Jewish World Review March 20, 2001 / 25 Adar, 5761
http://www.jewishworldreview.com -- THE stock market bears are back, and they have routed the bulls. The question now is what can be done to tame the bear and what damage the bear hug will do to the real economy. There has been an astonishing destruction of values–the Nasdaq down more than 60 percent from its peak a year ago, wiping out $4 trillion. That is a sum equal to 40 percent of our gross domestic product, compared with the 20 percent lost in the 1987 crash. Stock market collapses hurt economies more than they used to because business and consumer confidence is more vulnerable now that over half of all Americans own shares–and half of them bought stocks only in the 1990s and have only seen markets rise.
How did the market get so high?
Just a year ago Wall Street was more overvalued than at any time in 150 years. The price-earnings ratio for the S&P composite index was one third higher than the P/E ratio in September 1929 just before the Great Crash. In 1999 alone, the Nasdaq went up an astonishing 74 percent, with many high-tech stocks trading at over 100 times earnings–meaning that to provide a reasonable return they would have had to increase profits at the impossible rate of 40 percent a year for a decade.
What we had was "momentum investing," where people were buying stocks because they were going up. (Now people are selling because stocks are going down.) The media's obsession with the "new economy," with endless gee-whiz stories about the Internet and overnight billionaires, helped puff up the bubble. Stock analysts became pitchmen on cable TV outlets such as CNBC, whose audience doubled. Armchair investors and day traders played the market as if they were betting on horses–except that horseplayers often spend more time poring over the data in the Daily Racing Form. Investors began looking to mutual funds for quick profits, punishing funds where managers took a longer view. Twenty-five years ago investors stayed in mutual funds an average of 12.5 years; now that figure is just over two years.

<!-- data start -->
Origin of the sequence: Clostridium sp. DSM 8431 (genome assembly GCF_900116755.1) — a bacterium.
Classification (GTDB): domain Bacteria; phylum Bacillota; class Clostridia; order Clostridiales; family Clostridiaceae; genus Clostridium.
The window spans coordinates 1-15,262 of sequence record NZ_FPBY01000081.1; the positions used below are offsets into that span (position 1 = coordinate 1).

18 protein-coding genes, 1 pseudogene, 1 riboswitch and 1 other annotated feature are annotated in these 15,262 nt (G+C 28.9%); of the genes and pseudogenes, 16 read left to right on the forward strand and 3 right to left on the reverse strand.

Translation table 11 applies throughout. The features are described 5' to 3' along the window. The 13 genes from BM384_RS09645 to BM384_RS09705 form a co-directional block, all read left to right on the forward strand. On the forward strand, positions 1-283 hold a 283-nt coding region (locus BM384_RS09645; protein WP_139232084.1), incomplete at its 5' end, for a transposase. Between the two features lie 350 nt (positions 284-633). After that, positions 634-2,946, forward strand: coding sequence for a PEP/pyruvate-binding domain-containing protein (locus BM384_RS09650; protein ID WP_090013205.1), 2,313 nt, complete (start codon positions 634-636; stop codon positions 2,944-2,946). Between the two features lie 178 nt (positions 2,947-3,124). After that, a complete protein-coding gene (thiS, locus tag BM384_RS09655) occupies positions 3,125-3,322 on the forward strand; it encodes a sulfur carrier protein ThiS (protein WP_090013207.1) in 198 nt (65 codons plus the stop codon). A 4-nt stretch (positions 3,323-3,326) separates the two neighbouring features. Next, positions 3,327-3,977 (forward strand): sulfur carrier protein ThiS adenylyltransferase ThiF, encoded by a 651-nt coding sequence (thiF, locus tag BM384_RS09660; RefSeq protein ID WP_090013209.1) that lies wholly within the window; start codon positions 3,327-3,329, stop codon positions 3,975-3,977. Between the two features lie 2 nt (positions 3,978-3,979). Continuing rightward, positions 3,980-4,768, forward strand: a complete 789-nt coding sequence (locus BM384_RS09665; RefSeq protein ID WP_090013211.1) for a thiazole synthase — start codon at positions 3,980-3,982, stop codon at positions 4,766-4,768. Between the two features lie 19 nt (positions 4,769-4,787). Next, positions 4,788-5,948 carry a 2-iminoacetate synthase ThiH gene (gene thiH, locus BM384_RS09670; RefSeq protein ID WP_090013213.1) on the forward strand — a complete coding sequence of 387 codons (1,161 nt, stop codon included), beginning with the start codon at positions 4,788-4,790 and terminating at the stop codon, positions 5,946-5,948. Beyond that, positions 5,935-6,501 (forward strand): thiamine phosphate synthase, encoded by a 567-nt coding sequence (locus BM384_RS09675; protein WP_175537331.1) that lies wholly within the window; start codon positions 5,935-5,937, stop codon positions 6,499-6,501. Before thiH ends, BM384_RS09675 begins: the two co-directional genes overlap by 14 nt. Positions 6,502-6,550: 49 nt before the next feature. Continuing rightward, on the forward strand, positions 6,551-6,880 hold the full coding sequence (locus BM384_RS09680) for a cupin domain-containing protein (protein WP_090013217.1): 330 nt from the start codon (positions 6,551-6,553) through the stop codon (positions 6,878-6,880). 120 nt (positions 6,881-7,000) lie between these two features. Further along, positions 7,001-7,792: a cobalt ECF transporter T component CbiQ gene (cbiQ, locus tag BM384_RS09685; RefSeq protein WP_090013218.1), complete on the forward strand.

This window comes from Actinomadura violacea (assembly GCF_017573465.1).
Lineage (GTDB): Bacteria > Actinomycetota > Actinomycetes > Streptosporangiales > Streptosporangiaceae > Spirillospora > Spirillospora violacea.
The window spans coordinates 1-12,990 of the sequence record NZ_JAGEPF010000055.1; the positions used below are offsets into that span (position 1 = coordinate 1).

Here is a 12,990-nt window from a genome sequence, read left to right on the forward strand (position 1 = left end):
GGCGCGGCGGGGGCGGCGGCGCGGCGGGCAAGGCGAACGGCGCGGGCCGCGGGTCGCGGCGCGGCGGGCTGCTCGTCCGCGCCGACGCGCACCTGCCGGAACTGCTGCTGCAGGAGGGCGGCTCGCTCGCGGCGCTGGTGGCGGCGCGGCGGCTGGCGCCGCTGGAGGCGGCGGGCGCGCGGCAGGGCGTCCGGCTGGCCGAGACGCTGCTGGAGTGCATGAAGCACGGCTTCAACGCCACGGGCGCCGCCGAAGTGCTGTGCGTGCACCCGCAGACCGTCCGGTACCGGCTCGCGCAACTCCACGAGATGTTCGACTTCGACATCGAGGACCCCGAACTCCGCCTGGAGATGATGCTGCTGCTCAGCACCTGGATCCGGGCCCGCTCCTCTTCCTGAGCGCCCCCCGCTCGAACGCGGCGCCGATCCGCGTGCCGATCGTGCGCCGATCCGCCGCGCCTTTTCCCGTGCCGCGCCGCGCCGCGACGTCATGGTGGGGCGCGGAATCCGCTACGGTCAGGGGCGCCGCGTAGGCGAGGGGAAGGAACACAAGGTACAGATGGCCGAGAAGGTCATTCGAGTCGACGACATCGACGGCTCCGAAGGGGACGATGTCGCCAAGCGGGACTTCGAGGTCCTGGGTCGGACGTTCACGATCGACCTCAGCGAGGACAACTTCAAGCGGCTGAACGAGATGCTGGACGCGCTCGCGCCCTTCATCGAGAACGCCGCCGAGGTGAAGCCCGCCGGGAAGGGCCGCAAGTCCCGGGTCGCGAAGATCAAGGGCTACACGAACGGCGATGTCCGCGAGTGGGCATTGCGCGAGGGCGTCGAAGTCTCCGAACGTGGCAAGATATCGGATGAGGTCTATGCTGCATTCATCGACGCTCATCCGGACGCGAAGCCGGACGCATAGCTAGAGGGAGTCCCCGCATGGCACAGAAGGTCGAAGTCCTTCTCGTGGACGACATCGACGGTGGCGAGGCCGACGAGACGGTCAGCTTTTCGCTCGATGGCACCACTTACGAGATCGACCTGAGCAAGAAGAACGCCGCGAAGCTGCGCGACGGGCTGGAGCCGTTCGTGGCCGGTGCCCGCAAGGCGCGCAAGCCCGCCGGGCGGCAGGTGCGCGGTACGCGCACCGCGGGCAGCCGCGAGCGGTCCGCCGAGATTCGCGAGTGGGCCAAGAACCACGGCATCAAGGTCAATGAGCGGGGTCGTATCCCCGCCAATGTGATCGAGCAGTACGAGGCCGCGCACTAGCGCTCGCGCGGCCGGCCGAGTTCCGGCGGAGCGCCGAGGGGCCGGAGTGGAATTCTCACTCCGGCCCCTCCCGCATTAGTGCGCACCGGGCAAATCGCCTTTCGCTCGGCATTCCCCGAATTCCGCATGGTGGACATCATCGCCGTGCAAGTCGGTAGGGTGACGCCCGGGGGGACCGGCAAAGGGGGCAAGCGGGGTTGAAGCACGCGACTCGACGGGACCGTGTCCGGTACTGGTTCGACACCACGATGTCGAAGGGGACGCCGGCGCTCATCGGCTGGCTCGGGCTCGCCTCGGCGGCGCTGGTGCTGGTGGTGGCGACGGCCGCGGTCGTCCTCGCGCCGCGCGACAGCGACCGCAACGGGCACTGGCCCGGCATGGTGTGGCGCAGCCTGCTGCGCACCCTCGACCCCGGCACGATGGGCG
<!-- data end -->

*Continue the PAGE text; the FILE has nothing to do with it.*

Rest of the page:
Room to fall. Adding to investor jitters is the fact that the high-tech sector, despite its sharp decline, may still be overvalued. Many tech stocks are still not cheap because earnings are falling even faster than stock prices, in effect raising and not lowering P/E multiples. The P/E ratio of the S&P is still 24, compared with just 12 at the end of the 1987 bear market, and the Nasdaq ratios are even higher relative to their earlier averages. This means there is plenty of room for further declines in stocks, especially now that market sentiment has turned upside down. Risk aversion has taken the place of risk tolerance, fear and caution the place of greed and euphoria.
The news from the real economy is no tonic. The deceleration of the investment-led expansion is sharper than ever before. Capital spending shows little sign of recovering in the face of shrinking profits and nervous lenders looking for safe havens for their money. Add to this the residual effects on consumer spending caused by higher interest rates imposed by the Federal Reserve last year, higher energy prices, and consumers maxed out on durables and personal credit, and you have the prospect of a double whammy that might extend the decline in sales and earnings throughout the year.
What can restore confidence, slow and reverse the contractionary forces that have emerged at such unprecedented speed? Only the Federal Reserve can provide a parachute. The risk of a longer and deeper slump than previously anticipated requires a bigger, and swifter, cut in interest rates. Speed is critical. If business and consumer confidence break, scared consumers will focus on saving more, and business on reducing costs and excess capacity–and growth will not be resumed. The recent Japanese experience is a vivid example of how even minimal rates don't restore momentum once confidence is shattered. Forget the Bush tax cut. It will be too small and too late to really boost the economy; 89 percent of the cut is backloaded into the second half of the decade.
The stock market has already discounted a reduction of one half of 1
percentage point in anticipation of the March 20 meeting of the Fed.
More will be needed if we are to avoid an environment of fear in which
anything can happen, most of it bad. The Fed has had a good spell for a
number of years, but rates are still too high. We are falling fast, and it is
time to pull the rip